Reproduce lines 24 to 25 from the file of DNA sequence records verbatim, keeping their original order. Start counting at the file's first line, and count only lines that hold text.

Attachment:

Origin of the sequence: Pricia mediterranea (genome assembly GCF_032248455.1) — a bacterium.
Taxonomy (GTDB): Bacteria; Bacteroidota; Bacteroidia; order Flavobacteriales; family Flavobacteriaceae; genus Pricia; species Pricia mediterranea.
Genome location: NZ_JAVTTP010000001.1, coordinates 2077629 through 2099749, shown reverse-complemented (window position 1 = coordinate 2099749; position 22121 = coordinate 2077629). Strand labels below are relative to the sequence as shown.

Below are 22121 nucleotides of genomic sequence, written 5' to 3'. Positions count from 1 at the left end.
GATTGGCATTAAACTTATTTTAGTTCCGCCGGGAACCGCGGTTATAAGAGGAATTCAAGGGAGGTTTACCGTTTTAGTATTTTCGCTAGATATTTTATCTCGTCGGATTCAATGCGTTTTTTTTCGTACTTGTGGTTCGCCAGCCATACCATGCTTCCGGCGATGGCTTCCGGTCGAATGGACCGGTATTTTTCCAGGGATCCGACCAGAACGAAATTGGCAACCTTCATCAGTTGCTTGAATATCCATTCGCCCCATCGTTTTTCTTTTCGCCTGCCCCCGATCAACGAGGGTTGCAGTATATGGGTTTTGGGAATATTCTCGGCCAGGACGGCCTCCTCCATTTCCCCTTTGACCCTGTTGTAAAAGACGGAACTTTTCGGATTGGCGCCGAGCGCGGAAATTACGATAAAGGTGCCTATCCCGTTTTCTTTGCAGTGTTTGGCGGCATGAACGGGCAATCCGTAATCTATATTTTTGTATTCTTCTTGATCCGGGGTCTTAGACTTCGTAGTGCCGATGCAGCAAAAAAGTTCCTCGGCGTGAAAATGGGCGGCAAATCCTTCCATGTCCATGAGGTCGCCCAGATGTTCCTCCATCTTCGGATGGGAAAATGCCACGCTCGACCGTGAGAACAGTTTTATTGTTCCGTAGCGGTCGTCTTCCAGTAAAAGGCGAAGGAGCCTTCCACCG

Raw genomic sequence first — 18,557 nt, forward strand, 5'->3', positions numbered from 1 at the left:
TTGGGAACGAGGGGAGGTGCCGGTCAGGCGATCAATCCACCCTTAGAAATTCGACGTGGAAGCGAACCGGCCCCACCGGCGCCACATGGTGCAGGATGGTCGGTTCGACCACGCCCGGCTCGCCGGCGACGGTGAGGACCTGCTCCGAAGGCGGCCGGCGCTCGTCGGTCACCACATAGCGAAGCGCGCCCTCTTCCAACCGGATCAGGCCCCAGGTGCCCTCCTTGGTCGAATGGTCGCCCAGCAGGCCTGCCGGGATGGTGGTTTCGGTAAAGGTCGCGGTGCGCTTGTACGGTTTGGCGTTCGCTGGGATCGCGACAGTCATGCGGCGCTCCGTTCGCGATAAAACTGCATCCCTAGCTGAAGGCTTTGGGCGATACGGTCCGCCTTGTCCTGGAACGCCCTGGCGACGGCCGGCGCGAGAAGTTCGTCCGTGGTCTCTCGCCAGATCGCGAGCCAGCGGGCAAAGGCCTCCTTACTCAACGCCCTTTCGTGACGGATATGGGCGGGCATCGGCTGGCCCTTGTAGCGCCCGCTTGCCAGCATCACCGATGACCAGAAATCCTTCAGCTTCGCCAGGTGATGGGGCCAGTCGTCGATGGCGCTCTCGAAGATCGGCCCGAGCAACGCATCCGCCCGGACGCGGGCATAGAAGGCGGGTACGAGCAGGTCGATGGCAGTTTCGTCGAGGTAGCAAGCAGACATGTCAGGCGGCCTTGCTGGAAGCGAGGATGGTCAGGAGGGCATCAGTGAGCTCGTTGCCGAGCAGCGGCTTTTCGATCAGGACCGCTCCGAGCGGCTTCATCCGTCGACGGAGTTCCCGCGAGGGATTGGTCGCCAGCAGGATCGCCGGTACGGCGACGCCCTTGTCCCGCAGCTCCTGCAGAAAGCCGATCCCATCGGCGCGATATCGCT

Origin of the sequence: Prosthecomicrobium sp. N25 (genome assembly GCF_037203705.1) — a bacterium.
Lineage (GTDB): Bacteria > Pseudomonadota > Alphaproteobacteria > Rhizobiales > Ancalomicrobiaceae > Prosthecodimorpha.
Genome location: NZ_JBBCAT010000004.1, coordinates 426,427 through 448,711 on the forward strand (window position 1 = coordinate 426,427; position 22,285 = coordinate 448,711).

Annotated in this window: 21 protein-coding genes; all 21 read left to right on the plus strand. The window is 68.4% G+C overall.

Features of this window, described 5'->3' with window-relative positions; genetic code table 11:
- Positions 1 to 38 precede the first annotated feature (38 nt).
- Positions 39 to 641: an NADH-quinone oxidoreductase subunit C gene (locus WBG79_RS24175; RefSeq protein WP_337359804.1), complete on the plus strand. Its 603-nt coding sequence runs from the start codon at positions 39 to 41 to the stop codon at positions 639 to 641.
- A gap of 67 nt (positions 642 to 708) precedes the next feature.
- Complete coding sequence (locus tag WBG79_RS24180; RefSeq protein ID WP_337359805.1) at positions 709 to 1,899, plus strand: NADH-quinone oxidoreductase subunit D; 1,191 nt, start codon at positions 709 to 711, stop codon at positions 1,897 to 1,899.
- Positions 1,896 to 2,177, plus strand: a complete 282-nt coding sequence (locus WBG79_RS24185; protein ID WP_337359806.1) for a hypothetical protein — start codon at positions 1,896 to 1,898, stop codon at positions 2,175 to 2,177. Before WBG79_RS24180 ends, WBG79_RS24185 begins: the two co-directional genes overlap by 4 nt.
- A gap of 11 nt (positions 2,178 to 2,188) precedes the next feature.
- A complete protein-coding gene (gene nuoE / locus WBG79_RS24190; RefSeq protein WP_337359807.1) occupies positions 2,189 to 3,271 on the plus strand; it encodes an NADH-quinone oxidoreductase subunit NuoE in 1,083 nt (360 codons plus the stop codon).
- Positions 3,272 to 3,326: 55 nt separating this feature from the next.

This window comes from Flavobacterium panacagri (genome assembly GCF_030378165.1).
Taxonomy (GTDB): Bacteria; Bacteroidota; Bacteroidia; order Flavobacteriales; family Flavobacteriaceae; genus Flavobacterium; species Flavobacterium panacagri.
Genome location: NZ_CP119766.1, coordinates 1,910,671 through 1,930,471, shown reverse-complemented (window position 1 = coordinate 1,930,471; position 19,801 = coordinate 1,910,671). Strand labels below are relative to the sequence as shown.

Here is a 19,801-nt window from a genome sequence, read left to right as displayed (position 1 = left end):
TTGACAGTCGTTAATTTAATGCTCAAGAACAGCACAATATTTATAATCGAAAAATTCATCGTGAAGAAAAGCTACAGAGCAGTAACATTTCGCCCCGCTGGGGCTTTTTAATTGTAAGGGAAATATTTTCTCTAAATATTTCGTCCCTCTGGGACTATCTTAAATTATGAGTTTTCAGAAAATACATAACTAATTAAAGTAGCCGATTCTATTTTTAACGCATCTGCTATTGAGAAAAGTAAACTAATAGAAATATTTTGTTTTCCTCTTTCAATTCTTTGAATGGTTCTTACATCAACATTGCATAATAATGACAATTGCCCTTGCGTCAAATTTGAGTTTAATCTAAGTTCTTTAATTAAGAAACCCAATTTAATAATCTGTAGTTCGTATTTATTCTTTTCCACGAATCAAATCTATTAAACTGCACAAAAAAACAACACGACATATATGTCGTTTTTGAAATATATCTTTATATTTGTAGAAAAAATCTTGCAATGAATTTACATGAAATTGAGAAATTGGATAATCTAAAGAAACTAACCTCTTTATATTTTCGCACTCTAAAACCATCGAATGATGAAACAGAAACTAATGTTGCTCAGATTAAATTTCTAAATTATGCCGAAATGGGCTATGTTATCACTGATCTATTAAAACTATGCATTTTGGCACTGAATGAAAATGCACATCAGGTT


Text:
Here is a 19,801-nt window from a genome sequence, read left to right as displayed (position 1 = left end):
TTGACAGTCGTTAATTTAATGCTCAAGAACAGCACAATATTTATAATCGAAAAATTCATCGTGAAGAAAAGCTACAGAGCAGTAACATTTCGCCCCGCTGGGGCTTTTTAATTGTAAGGGAAATATTTTCTCTAAATATTTCGTCCCTCTGGGACTATCTTAAATTATGAGTTTTCAGAAAATACATAACTAATTAAAGTAGCCGATTCTATTTTTAACGCATCTGCTATTGAGAAAAGTAAACTAATAGAAATATTTTGTTTTCCTCTTTCAATTCTTTGAATGGTTCTTACATCAACATTGCATAATAATGACAATTGCCCTTGCGTCAAATTTGAGTTTAATCTAAGTTCTTTAATTAAGAAACCCAATTTAATAATCTGTAGTTCGTATTTATTCTTTTCCACGAATCAAATCTATTAAACTGCACAAAAAAACAACACGACATATATGTCGTTTTTGAAATATATCTTTATATTTGTAGAAAAAATCTTGCAATGAATTTACATGAAATTGAGAAATTGGATAATCTAAAGAAACTAACCTCTTTATATTTTCGCACTCTAAAACCATCGAATGATGAAACAGAAACTAATGTTGCTCAGATTAAATTTCTAAATTATGCCGAAATGGGCTATGTTATCACTGATCTATTAAAACTATGCATTTTGGCACTGAATGAAAATGCACATCAGGTT